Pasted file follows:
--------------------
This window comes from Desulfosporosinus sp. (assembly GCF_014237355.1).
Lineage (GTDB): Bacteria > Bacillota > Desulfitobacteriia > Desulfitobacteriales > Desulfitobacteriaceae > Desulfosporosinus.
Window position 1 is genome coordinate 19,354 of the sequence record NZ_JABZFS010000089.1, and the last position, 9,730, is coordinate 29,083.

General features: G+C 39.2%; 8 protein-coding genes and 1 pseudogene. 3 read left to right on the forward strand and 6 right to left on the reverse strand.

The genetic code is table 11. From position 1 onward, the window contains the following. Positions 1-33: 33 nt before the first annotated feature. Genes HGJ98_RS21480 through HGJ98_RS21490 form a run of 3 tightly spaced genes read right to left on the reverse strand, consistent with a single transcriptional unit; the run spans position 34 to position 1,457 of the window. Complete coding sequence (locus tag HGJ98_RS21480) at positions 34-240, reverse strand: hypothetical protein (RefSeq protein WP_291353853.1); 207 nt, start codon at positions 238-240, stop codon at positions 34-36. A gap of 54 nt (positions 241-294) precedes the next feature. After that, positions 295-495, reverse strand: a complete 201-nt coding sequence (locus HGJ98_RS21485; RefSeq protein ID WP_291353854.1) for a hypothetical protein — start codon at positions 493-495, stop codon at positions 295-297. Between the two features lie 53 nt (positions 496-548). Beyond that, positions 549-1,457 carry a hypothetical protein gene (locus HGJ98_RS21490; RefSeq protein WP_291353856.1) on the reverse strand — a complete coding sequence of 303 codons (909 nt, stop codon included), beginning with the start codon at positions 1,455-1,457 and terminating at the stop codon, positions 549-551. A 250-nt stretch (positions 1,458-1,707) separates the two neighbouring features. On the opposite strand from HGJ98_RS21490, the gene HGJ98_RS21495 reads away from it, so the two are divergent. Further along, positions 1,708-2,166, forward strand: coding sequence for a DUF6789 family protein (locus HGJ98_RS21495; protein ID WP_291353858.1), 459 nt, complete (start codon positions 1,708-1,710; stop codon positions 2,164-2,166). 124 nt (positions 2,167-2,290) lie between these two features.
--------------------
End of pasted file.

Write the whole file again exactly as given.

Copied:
This window comes from Desulfosporosinus sp. (assembly GCF_014237355.1).
Lineage (GTDB): Bacteria > Bacillota > Desulfitobacteriia > Desulfitobacteriales > Desulfitobacteriaceae > Desulfosporosinus.
Window position 1 is genome coordinate 19,354 of the sequence record NZ_JABZFS010000089.1, and the last position, 9,730, is coordinate 29,083.

General features: G+C 39.2%; 8 protein-coding genes and 1 pseudogene. 3 read left to right on the forward strand and 6 right to left on the reverse strand.

The genetic code is table 11. From position 1 onward, the window contains the following. Positions 1-33: 33 nt before the first annotated feature. Genes HGJ98_RS21480 through HGJ98_RS21490 form a run of 3 tightly spaced genes read right to left on the reverse strand, consistent with a single transcriptional unit; the run spans position 34 to position 1,457 of the window. Complete coding sequence (locus tag HGJ98_RS21480) at positions 34-240, reverse strand: hypothetical protein (RefSeq protein WP_291353853.1); 207 nt, start codon at positions 238-240, stop codon at positions 34-36. A gap of 54 nt (positions 241-294) precedes the next feature. After that, positions 295-495, reverse strand: a complete 201-nt coding sequence (locus HGJ98_RS21485; RefSeq protein ID WP_291353854.1) for a hypothetical protein — start codon at positions 493-495, stop codon at positions 295-297. Between the two features lie 53 nt (positions 496-548). Beyond that, positions 549-1,457 carry a hypothetical protein gene (locus HGJ98_RS21490; RefSeq protein WP_291353856.1) on the reverse strand — a complete coding sequence of 303 codons (909 nt, stop codon included), beginning with the start codon at positions 1,455-1,457 and terminating at the stop codon, positions 549-551. A 250-nt stretch (positions 1,458-1,707) separates the two neighbouring features. On the opposite strand from HGJ98_RS21490, the gene HGJ98_RS21495 reads away from it, so the two are divergent. Further along, positions 1,708-2,166, forward strand: coding sequence for a DUF6789 family protein (locus HGJ98_RS21495; protein ID WP_291353858.1), 459 nt, complete (start codon positions 1,708-1,710; stop codon positions 2,164-2,166). 124 nt (positions 2,167-2,290) lie between these two features.